EPA to investigate cluster of birth defects in Kettleman City
EPA to investigate cluster of birth defects in Kettleman City, California
Some residents blame a nearby toxic waste dump for health problems. U.S. says the study shows the Obama administration’s commitment to environmental justice.
The U.S. Environmental Protection Agency said Tuesday that it plans to investigate a cluster of facial birth defects and other health issues among migrant farm workers in the impoverished California enclave of Kettleman City as part of the Obama administration’s pledge to shift the agency’s attention toward issues of environmental justice.
Residents suspect the facial deformities are linked to a nearby toxic waste dump. The dump is set to be expanded to accommodate waste from large population centers, including Los Angeles, and residents have filed a lawsuit against the Kings County Board of Supervisors challenging its approval of the expansion.
In an interview, Jared Blumenfeld, administrator for the EPA’s Pacific Southwest region, said the case meets the standards of the Obama administration’s decision this month to make environmental justice a priority.
“Kettleman City is a very vulnerable community at the confluence of large agriculture and pesticide use, heavy truck traffic, a chemical waste facility accepting PCBs and a proposed 600-megawatt power plant,” Blumenfeld said. “This is also a community trying to be represented in a way to get its voice heard.
“Our job is to make sure that we look under every rock and try to see if there is a causal relationship between all these activities and the health impacts on the ground,” he said. “We need to provide real information, based on science, not just from the company proposing a project.”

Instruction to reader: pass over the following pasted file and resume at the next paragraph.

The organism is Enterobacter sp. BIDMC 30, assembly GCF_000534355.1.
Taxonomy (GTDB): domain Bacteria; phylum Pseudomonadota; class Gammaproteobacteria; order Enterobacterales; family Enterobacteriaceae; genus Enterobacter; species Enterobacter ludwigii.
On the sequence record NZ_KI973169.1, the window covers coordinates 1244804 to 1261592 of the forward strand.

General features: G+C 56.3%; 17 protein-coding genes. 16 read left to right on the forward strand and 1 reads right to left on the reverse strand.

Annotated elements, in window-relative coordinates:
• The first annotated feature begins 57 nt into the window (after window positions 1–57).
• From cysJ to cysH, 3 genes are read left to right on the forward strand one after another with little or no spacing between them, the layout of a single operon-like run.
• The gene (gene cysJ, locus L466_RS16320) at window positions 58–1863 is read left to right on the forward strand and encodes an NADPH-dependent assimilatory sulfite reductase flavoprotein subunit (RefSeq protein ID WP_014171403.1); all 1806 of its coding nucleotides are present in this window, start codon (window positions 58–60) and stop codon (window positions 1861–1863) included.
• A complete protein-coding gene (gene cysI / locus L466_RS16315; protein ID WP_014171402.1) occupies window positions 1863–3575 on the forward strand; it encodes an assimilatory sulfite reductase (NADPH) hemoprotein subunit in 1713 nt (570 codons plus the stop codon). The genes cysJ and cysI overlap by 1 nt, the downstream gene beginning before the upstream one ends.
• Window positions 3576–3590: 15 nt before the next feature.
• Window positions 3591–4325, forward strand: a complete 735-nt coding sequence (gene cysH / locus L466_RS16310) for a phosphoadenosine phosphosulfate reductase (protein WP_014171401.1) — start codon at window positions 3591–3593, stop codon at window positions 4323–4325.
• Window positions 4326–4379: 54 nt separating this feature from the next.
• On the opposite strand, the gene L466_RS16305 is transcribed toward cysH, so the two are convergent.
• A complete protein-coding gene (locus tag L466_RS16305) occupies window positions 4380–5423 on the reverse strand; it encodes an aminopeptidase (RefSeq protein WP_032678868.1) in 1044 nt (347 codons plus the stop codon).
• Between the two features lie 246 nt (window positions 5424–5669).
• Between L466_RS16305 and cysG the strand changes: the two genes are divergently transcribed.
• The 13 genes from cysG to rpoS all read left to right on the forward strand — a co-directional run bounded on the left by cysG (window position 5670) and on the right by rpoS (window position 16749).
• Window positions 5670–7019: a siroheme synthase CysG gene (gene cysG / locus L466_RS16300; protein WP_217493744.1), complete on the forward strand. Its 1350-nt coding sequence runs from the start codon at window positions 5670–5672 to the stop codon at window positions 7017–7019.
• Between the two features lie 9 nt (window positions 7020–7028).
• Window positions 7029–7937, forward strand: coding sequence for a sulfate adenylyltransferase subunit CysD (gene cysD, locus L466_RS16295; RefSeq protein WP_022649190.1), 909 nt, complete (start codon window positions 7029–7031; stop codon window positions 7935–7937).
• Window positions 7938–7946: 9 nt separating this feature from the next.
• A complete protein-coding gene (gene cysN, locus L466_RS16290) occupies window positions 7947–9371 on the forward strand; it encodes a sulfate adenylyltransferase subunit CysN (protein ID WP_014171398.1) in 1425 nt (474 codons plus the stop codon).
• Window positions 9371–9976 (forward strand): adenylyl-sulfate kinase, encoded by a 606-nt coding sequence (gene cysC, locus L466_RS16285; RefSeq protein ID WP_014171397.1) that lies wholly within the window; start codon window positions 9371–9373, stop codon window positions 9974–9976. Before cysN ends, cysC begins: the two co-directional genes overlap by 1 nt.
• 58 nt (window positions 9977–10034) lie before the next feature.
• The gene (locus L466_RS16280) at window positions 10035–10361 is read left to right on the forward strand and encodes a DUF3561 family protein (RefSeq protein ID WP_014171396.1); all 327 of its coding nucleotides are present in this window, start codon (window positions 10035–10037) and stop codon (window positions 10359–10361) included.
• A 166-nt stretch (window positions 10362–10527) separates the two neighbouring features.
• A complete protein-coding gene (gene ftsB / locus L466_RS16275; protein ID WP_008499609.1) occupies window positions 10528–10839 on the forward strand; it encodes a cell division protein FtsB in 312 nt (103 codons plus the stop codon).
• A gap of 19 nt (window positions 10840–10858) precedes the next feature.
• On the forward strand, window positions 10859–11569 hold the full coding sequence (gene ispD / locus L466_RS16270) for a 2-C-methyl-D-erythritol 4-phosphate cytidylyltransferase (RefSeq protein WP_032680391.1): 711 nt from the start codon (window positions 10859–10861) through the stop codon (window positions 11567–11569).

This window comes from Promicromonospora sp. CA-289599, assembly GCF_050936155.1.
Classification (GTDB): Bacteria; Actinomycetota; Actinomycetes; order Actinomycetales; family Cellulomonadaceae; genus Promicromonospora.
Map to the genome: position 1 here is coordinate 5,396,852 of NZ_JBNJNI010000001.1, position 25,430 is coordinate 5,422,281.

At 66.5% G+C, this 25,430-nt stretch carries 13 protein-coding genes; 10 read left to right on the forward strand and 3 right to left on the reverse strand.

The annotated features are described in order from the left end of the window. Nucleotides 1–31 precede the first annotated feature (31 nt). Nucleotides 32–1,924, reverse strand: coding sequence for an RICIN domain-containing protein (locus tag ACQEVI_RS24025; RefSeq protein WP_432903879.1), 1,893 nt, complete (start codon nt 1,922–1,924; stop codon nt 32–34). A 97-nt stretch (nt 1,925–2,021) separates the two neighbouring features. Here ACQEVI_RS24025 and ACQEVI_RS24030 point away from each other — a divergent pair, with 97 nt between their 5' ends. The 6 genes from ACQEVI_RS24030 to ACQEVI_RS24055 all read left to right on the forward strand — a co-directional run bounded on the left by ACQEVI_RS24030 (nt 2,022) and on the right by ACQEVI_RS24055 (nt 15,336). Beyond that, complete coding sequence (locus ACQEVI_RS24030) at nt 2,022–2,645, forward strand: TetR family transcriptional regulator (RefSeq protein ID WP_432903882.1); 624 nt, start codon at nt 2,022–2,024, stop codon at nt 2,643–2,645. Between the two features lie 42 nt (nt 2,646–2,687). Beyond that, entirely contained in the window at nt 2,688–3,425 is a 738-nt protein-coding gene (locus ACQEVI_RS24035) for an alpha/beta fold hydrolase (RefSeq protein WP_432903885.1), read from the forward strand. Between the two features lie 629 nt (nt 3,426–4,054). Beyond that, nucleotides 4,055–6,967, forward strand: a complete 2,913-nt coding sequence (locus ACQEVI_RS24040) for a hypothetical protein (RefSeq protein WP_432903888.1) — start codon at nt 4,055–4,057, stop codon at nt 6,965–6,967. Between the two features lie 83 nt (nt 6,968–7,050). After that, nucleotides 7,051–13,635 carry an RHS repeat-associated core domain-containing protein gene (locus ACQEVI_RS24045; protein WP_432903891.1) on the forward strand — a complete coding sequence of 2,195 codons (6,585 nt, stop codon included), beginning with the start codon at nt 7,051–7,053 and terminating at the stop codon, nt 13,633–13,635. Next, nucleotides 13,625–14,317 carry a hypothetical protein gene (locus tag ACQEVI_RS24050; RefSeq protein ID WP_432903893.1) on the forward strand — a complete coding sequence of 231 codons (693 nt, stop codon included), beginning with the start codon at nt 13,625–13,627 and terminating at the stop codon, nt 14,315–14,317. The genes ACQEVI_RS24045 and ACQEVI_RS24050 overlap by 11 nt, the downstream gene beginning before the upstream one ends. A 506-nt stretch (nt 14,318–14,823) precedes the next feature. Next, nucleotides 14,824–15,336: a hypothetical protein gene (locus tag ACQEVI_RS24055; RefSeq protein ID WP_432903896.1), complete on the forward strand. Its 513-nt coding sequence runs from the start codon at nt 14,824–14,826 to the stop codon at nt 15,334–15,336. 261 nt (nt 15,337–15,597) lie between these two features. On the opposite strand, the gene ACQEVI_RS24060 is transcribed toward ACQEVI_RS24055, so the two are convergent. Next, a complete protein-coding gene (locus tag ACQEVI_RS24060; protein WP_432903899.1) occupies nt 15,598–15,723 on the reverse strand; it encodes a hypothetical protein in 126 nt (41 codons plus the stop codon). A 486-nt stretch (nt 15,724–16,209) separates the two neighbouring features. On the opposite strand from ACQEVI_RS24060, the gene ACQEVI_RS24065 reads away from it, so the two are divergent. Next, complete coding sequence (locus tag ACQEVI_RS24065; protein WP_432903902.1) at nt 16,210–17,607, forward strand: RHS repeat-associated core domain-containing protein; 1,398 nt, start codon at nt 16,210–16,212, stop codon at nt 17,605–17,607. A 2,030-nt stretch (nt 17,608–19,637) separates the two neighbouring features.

The EPA’s announcement was welcomed by Chemical Waste Management, which owns the toxic waste facility about 3 miles southwest of Kettleman City, according to company spokeswoman Kit Cole. “We think our site is very protective of human health and the environment,” she said. “But we also recognize that the families of Kettleman City need and deserve answers.”
Blumenfeld cautioned against unrealistic expectations of the federal government’s study of Kettleman City, a town of about 1,500 mostly Spanish-speaking residents located just off Interstate 5 about halfway between San Francisco and Los Angeles. “We may not find a smoking gun when we do our health analysis, or pinpoint the exact causal relationship between the environment and harm,” he said. “But that should not hinder our ability to act.”